GUSTAV KLIMT (1862-1918)
GUSTAV KLIMT (1862-1918)
GUSTAV KLIMT (1862-1918)
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This lot has been imported from outside of the UK … Read more PROPERTY FROM THE SERGE AND VALLY SABARSKY COLLECTION
GUSTAV KLIMT (1862-1918)

Auf dem Bauch liegender Akt nach rechts

Details
GUSTAV KLIMT (1862-1918)
Auf dem Bauch liegender Akt nach rechts
with the Nachlass stamp (Lugt 1575; on the reverse)
blue pencil on simili-Japan paper
14 1/2 x 21 in. (36.7 x 53.2 cm.)
Drawn in 1910
Provenance
The artist's estate.
Acquired by the late owner, by 1982.
Literature
A. Strobl, Gustav Klimt, die Zeichnungen, vol. II, 1904-1912, Salzburg, 1982, no. 1967, p. 236 (illustrated).
S. Sabarsky (ed.), Gustav Klimt: Drawings, London, 1984, no. 55, p. 130 (illustrated inverted; titled 'Prone nude' and with incorrect medium).
Exhibited
Tokyo, Isetan Museum of Art, Gustav Klimt, January - February 1981, no. 61 (illustrated).
Rome, Pinacoteca Capitolina, Gustav Klimt: 100 disegni, July - October 1983, no. 55, p. 130 (illustrated inverted pl. 55); this exhibition later travelled to Milan, Palazzo della Permanente, January - February 1984; and Bolzano/Bozen, Castel Mareccio/Schloß Maretsch, March - May 1984.
Vienna, Historisches Museum der Stadt Wien, Gustav Klimt, June - September 1984, no. 69, p. 71 (illustrated p. 123); this exhibition later travelled to Hanover, Kestner-Gesellschaft, September - November 1984, no. 71, p. 158 (illustrated p. 95); Munich, Museum Villa Stuck, November 1984 - January 1985, no. 69; and Linz, Neue Galerie der Stadt Linz, Wolfgang-Gurlitt-Museum, February - April 1985, no. 69.
Bottrop, Josef Albers Museum, Quadrat Bottrop, Gustav Klimt: 100 Zeichnungen, June - August 1985.
Florence, Palazzo Medici-Riccardi, Gustav Klimt: 100 disegni, January - April 1986, no. 53; this exhibition later travelled to Naples, Accademia di Belle Arti, April - June 1986; and Trento, Castello Ivano, June 1986.
Martigny, Fondation Pierre Gianadda, Gustav Klimt, November 1986 - January 1987, no. 55, p. 131 (illustrated inverted pl. 55).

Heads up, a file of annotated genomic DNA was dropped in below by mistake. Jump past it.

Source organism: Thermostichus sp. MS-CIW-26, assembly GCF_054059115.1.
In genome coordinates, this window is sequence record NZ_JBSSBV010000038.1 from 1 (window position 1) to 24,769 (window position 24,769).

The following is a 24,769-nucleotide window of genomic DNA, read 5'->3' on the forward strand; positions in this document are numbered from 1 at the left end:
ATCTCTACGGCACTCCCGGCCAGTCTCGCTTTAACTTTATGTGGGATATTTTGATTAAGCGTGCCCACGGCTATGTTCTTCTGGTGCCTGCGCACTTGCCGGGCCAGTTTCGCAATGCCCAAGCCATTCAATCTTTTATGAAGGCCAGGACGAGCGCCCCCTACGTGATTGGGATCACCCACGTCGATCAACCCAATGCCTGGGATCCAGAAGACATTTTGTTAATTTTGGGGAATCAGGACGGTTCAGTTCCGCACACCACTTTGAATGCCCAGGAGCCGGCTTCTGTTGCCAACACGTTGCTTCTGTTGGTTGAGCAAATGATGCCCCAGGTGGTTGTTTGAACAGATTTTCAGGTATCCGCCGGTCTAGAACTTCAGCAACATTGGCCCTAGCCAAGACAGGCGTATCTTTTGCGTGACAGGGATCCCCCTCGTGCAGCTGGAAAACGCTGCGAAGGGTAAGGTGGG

Innsbruck, Tiroler Landesmuseum Ferdinandeum, Gustav Klimt: 100 Zeichnungen, February - March 1987, no. 55, p. 14; this exhibition later travelled to Graz, Schloß Plankenwarth, July - August 1987; Halbturn, Schloß Halbturn, May - October 1988; and Rosenheim, Städtische Galerie Rosenheim, February - April 1989.
Brussels, Musées Royaux des Beaux-Arts de Belgique, Gustav Klimt, September - December 1987, no. 89, p. 174 (illustrated p. 136).
New York, Nassau County Museum of Art, Gustav Klimt, June - October 1989.
Frankfurt, Galerie Jahrhunderthalle Hoechst, Gustav Klimt: 100 Zeichnungen, October - November 1990 (possibly); this exhibition later travelled to Düren, Leopold-Hoesch-Museum, January - March 1991 (possibly); Florence, Palazzo Strozzi, November 1991 - March 1992, no. 76; Tel Aviv, Museum of Art, April - May 1992; Kraków, Palacu Sztuki, June - July 1992; Villingen-Schwenningen, Städtische Galerie Lovis-Kabinett, July - September 1992; Charleston, Gibbes Museum of Art, May - June 1993; Passau, Museum moderner Kunst, June - August 1994; Paris, Musée-Galerie de la Seita, October - November 1994; and Prague, Císaiská konírna, May - July 1995.
Zurich, Kunsthaus, Gustav Klimt, September - December 1992, no. Z116, p. 298 (illustrated).
Seoul, Hangaram Art Museum, Gustav Klimt. In Search of the "Total Artwork", February - May 2009, no. 65, p. 233 (illustrated p. 129).